Joseph Dimino, Mary Jo Taylor, and Russell Gersten explain how team meetings can be a forum for effective vocabulary professional development
GRADE-LEVEL TEAM MEETINGS can be a mixed blessing. On the one hand, they provide teachers with a chance to communicate with colleagues, share common problems and dilemmas, and share reactions to new curricula, standards, or interventions. On the other hand, discussions can meander; the focus can be more on sharing common gripes. It is a rarity for teachers to consider these meetings a source of serious new learning, or a means of translating research into practice.
In this article, we describe a new approach to professional development (PD) for teaching vocabulary, where grade-level team meetings are used as a forum for new learning and enhancing existing curricula to conform to evidence-based principles. This approach can lead to enhanced outcomes in vocabulary, and significant change in teaching practice.
Teacher Study Groups (TSGs) are an alternative to traditional modes of PD, which are often ineffective. They provide a model whose content and processes are grounded in, and validated by, research. In developing this framework, we relied on several sources. The first was our own research on PD. One of our consistent findings was the need to link the content of PD to curricula that teachers are actually using. Another was “the reality principle,” the need for suggestions for improving practice to be feasible to implement within the constraints of day-to-day teaching.
TSGs are intended to foster a deeper understanding of how scientifically based research in vocabulary instruction is applied to classroom practice. The program covers major research concepts in vocabulary, and teachers begin to think about and ultimately use research-based instructional strategies in their classrooms by integrating them into their existing curriculum.
Ten TSG sessions take place, twice a month for five months. The sessions address:
|What we know|
A five-phase process is repeated during each session. This is: (1) debrief of classroom application of the research, (2) discussion of the focus research concept, (3) compare research with practice, (4) plan collaboratively, and (5) assignment.
Participants begin by debriefing the lesson they collaboratively planned in the previous session. During these debriefs, the facilitator asks questions to prompt participants to describe the lesson they taught, discuss how students responded, and explain any changes or adjustments they made while teaching the lesson.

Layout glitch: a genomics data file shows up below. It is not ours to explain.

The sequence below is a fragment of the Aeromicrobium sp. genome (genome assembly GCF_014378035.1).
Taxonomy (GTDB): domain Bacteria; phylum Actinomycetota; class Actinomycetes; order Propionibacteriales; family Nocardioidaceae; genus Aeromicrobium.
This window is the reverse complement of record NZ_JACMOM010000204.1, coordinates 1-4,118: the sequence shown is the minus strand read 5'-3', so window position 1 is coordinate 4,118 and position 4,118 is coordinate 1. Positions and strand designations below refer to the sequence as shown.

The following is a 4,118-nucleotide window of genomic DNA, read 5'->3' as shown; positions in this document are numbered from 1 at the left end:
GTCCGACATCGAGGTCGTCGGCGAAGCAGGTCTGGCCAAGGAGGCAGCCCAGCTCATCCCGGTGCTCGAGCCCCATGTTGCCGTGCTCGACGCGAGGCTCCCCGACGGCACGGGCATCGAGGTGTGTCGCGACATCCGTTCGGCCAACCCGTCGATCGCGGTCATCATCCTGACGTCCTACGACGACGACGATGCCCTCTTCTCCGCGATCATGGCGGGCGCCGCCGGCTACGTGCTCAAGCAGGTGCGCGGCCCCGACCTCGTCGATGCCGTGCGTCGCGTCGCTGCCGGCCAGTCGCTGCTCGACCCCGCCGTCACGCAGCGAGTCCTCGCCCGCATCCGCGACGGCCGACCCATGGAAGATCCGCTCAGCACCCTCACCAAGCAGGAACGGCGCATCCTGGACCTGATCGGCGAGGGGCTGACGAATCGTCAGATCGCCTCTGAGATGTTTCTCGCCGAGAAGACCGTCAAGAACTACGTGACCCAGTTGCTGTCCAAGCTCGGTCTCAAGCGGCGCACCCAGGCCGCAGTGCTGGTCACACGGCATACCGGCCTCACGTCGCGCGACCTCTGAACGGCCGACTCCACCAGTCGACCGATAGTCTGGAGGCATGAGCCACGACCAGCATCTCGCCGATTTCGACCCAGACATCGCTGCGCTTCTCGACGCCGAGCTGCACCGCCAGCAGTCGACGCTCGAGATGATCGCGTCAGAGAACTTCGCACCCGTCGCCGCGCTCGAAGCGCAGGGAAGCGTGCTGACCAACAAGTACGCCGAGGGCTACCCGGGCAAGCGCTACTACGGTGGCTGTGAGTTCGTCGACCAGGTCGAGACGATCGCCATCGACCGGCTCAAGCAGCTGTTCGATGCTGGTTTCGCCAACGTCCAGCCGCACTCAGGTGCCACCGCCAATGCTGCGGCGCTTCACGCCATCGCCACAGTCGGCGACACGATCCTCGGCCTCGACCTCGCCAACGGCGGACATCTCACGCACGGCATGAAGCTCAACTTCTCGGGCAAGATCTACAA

2. Discuss the focus research concept
A new research concept is presented during this portion of the session. Participants review, reflect on, and discuss the research concept before proceeding to the next portion of the session.
3. Compare research with practice
During this segment, the participants choose a selection in the core reading program that they will be teaching before the next TSG meeting. Their task is to determine how the lesson did or did not align with the research they discussed in the previous segment of the session. As a group they discuss the strengths and weaknesses of the lesson and how it could be modified to reflect the research.
4. Plan collaboratively
Next, the participants work collaboratively to plan a lesson that incorporates the facets of the research that they determined were missing as they compared research with practice.
Group members are asked to teach the lesson they developed during the session.
When teachers engage in TSGs with others including peers, coaches, facilitators, or administrators, they tend to change their vocabulary teaching practices and succeed in increasing their students’ vocabulary knowledge. Results of a rigorous randomized field trial found significant improvements in observed teaching practice and moderate effect sizes in measures of vocabulary. Our TSG model includes many of the tenets of high-quality professional development and addresses many of the shortcomings of most popular and widely used professional development formats.
Joseph A. Dimino is a Senior Research Associate at the Instructional Research Group in Los Alamitos, California. His research interests include reading comprehension, early literacy, content area instruction, and translating research into classroom practice.
Mary Jo Taylor is a Senior Research Associate at the Instructional Research Group in Los Alamitos, California. She is currently working with research teams on several national impact and evaluation studies involving early and adolescent reading, mathematics, literacy leadership, and Response to Intervention.
Russell Gersten is Executive Director of the Instructional Research Group and a Professor Emeritus in the College of Education at the University of Oregon. He has conducted dozens of research studies on reading and mathematics instruction and PD, and has
published more than 150 articles in major journals.
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